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Oct 11 1826
To: Margarette B. Lerned [McQuesten], Hopkinton, New Hampshire, [U.S.A.]
From: Thetford, Vermont, [U.S.A.]

My dear Margaret [sic],

How am I to construe your determined silence? Twice have I written you. The first time, I opened my heart to you. In the second letter, I begged of you to tell me whether the first was unanswered for the reason of its having never reached you. Still you are silent; and I still remain stretched on the rack of doubt and anxiety. In the name of mercy will you not at least tell me in what you suspect me so trifling or unworthy, that you will not deign one word in answer to an application the issue of which will determine so much of my hope of earthly happiness? I thought your kindness such that you would not willingly occasion uneasiness to the veriest [sic] wretch. Yet you suffer me for a long--long month to linger in the most heart-sickening anxiety upon a subject in which I feel the deepest concern, and refuse me even the miserable satisfaction of knowing the worst with certainty. Yet I know not that I ought to remain in doubt. In such a question, silence I believe is generally taken for contempt; and I, who have dragged through a month without being favored with a word from her to whom I tendered my heart, should perhaps conclude either that she is pleased to consider my suit feigned--to disbelieve me when I tell her of the pain occasioned by suspense; or that she considers me unworthy her civility.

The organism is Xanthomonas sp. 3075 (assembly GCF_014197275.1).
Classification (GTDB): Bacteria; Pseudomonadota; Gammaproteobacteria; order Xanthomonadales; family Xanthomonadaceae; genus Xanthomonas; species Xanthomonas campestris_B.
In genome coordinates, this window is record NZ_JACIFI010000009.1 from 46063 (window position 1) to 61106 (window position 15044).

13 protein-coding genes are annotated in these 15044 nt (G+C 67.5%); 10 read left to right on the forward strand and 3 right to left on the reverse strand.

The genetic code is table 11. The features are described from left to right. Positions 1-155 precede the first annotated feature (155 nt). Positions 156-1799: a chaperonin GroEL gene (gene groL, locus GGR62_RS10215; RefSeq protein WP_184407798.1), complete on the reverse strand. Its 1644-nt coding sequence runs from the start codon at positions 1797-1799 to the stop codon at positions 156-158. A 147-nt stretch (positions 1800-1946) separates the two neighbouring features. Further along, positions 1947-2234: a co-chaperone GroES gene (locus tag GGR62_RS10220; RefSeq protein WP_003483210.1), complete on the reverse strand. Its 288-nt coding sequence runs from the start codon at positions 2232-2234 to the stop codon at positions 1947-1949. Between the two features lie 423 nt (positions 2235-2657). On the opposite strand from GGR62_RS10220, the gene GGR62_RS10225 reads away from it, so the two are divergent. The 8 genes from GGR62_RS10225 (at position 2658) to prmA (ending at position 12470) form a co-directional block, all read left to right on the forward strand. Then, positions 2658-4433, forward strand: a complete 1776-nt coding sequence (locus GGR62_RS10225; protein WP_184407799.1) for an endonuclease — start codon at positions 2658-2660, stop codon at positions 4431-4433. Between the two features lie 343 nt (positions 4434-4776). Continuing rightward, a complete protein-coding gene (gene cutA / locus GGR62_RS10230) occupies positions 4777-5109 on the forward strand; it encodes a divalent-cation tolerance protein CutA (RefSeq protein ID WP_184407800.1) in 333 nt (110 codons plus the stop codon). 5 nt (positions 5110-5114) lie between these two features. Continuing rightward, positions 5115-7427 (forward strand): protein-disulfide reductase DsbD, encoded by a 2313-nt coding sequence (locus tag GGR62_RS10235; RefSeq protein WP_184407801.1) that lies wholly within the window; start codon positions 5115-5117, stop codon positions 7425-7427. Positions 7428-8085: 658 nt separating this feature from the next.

But there is a consideration that interposes itself, and prevents me from accepting either of these unwelcome opinions. It is the recollection of the past; of the affability and cordiality with which she charmed me during a happy week spent near her. It is the recollection that when I flew to her presence so often and sometimes under circumstances so peculiar as must have plainly declared the feeling that brought me to her, she still met me with a smile, and enabled me to go from her with the delicious idea that I was each time not less welcome than before. It is the recollection that when I parted from her for the last time; and hinted that the letters she had given me permission to write her might contain "something particular," she expressed no disapprobation, but maintained a silence that augured willingness. It is the recollection that our parting was sealed with "Love's own signet." My dear Margaret such reflections forbid me to believe that I suffer my present uncertainty from your distrust of my sincerity or belief of my unworthiness. I should have permitted myself to be made unhappy with the apprehension that you might be hindered from writing by sickness, but for the idea that your kindness would prompt you to permit a friend, in that case, to relieve my anxiety by an explanation.